I Just Became a Union Steward – Now What?
8 June 2022
Union Stewards are the backbone of the labor movement. Stewards enforce collective bargaining agreements and defend the safety and rights of union members. But, the job isn’t easy.
As a new steward, you deserve both congratulations and thanks. Achieving this position means that you’re trusted to represent the union and its values. The learning curve for new union stewards is steep, but don’t be overwhelmed by what you don’t yet know— every steward was once a rookie! Time, training, and mentoring will bring you up to speed.
The usual activity for training new stewards is to have them attend classes in person and online to learn best practices related to being a union steward. While these classes are helpful, there is no substitute for on-the-job experience. Local officers might set up an apprentice-like program to supplement classroom training for new stewards to get expertise, bringing in veteran stewards to assist. These programs can offer hands-on practice.
In addition to those resources, here are some ideas for developing the knowledge and skills a new steward needs:
?? Does it sound insulting to suggest that you read the contract carefully, from cover to cover? Most of us, as members, never did—we looked at the sections about wages and maybe on a job posting but otherwise paid little attention. As a steward, you need to know—and understand—every clause in your agreement.
As you read through it, ask more experienced stewards or your local officers to explain any sections you don’t understand. Some contract language may be written in “lawyerese,” which no one can understand. Translating those clauses into everyday language—for yourself, your co-workers, and perhaps even in your next negotiations—can be a big help.
?? Pay particular attention to the grievance procedure and learn the time limits for filing. One of the worst experiences for a new steward is filing a solid grievance after the time limit has expired and see- ing it automatically disqualified. This is a harsh way to lose the confidence of your members and, in an open-shop situation, maybe even lose them as members.
?? It is helpful to get some practice before you have to file a grievance on your own. Few union members have seen a complete grievance form, with the union’s charge and management’s response. Before you fill out your first, look over some grievance forms from the recent past and evaluate how those filings match—or don’t—what you learned in your steward training class.
?? As part of your union’s training program, there are ideal opportunities for new stewards to handle grievances for non-critical situations. Fill out a fact sheet, get whatever documentation you need from the union records or management, interview potential witnesses, and write up the grievance. Then ask an experienced steward to look over your work before filing it.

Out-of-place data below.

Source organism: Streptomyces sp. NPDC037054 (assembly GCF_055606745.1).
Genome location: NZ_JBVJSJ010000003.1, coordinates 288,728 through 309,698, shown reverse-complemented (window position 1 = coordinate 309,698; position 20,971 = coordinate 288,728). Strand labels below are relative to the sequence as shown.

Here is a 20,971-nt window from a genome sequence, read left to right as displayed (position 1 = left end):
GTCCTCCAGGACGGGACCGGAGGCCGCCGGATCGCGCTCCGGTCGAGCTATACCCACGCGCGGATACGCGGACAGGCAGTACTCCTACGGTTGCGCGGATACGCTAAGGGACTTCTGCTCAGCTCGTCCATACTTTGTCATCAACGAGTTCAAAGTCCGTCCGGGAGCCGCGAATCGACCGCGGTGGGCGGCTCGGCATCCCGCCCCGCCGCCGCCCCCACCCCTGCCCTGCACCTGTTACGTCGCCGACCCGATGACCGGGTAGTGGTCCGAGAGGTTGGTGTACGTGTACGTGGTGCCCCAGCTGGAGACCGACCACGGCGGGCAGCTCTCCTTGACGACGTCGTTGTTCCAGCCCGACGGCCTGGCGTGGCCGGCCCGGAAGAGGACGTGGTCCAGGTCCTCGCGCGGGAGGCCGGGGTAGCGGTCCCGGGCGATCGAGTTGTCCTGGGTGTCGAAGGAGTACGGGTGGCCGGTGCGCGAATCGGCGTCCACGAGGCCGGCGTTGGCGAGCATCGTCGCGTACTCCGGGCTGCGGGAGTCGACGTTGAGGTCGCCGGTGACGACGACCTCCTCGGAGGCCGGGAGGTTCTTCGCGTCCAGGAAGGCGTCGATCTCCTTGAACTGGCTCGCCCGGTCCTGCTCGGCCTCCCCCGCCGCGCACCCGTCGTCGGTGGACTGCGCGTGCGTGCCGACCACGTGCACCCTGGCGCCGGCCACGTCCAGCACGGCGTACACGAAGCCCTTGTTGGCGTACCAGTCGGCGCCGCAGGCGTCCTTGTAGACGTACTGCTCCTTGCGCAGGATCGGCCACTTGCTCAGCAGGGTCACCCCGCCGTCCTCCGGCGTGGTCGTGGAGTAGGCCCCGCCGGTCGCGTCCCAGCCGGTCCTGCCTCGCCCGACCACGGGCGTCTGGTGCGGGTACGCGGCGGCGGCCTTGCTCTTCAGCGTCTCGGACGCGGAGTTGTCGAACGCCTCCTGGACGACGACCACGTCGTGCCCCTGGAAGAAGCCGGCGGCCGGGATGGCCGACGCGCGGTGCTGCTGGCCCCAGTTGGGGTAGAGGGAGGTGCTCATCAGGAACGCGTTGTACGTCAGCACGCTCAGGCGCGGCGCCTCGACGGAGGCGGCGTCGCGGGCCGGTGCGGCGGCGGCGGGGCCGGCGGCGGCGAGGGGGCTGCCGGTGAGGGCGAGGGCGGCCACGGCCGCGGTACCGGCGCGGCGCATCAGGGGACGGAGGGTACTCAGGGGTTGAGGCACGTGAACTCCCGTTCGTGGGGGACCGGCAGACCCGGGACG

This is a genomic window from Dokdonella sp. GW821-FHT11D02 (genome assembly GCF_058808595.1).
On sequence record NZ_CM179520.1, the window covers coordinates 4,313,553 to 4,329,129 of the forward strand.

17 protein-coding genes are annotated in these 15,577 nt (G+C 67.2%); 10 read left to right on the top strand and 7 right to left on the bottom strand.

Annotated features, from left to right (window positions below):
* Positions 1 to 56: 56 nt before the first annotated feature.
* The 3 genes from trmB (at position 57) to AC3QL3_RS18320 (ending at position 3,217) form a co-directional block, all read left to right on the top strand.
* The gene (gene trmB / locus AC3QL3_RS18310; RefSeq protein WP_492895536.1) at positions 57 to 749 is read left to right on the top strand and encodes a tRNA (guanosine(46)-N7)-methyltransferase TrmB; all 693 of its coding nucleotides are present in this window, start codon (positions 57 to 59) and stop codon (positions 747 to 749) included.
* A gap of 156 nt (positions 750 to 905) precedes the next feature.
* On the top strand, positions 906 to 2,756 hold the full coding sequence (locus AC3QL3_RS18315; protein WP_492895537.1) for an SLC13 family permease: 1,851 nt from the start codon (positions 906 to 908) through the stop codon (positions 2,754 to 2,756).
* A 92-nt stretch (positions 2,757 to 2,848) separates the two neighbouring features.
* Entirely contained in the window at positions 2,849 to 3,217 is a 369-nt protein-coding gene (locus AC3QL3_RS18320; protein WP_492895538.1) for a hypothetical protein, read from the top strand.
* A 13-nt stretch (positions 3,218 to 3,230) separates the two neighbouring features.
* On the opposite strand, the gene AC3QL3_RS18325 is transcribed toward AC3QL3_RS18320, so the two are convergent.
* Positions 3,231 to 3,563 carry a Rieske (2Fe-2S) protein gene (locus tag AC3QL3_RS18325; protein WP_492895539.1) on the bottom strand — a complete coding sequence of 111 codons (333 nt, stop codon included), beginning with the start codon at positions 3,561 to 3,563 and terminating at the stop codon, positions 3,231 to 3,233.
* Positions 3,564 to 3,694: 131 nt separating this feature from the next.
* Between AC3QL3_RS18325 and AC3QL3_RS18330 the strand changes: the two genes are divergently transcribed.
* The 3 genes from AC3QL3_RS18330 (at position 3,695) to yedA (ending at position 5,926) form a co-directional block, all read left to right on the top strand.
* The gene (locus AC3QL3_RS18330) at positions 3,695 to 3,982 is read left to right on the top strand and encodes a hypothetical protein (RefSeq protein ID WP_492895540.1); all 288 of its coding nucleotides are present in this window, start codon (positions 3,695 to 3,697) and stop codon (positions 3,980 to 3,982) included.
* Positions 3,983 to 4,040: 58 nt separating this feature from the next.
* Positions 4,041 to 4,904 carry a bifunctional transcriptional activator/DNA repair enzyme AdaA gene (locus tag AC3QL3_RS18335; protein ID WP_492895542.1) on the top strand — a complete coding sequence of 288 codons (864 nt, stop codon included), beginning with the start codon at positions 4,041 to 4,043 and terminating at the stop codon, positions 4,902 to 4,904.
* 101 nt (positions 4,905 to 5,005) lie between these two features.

?? Interview an experienced steward. If you have one in your department, great! Find her, look over her grievance, and pester her with questions. How did she investigate? Why did she pick certain witnesses or documentation? Ask her to walk you through her process so you can learn from a pro.
?? Recognize that your importance as a steward is not just about filing grievances. You are the face of the union in your area, so adjust your daily routine to be in contact with as many members as possible. Make a conscious effort to talk with your co-workers by sitting at a different table in the lunch room or hanging out with a new group during breaks.
?? It is crucial to recognize that, as a steward, you now represent all of the members in your area, not just your friends or the co-workers you like. It would be best to deal fairly with even those co-workers you don’t like. After all, you are the front line for the union in defending a contract that covers everyone, so you have to treat even unpleasant co-workers with respect. One veteran steward said, “I look every member straight in the eye as if they’re a member of my family, even if I don’t like them or think they don’t have a grievance. I tell all new stewards to do the same thing.”
?? It is also essential to treat all other stewards with respect, even though you may not like them or their representation of the members. One of the worst situations for a union is a quarrel between two stewards in front of the boss. Resolve any differences before you meet with management, and if you have an internal dispute, keep it inside the family.
?? Go to a grievance meeting, even if you don’t have a grievance or are not yet officially a steward. This will give you a sense of what to expect when you are the one presenting a case. What are the personnel people like? How do they attack a grievance? With documentation? With witnesses? How are the meetings run? Sitting through a couple of sessions will demystify the process and prepare you to do the best job for the union.
Being a steward is both an honor and a responsibility. Following some of the advice above can build confidence in your abilities and ease you into becoming an effective, well-respected union representative.
—Bill Barry. The writer is the retired director of labor studies at the Community College of Baltimore County. Special thanks to the officers and stewards of ATU Local 1197 in Jacksonville, Florida, and ATU Local 1579 in Gainesville, Florida.
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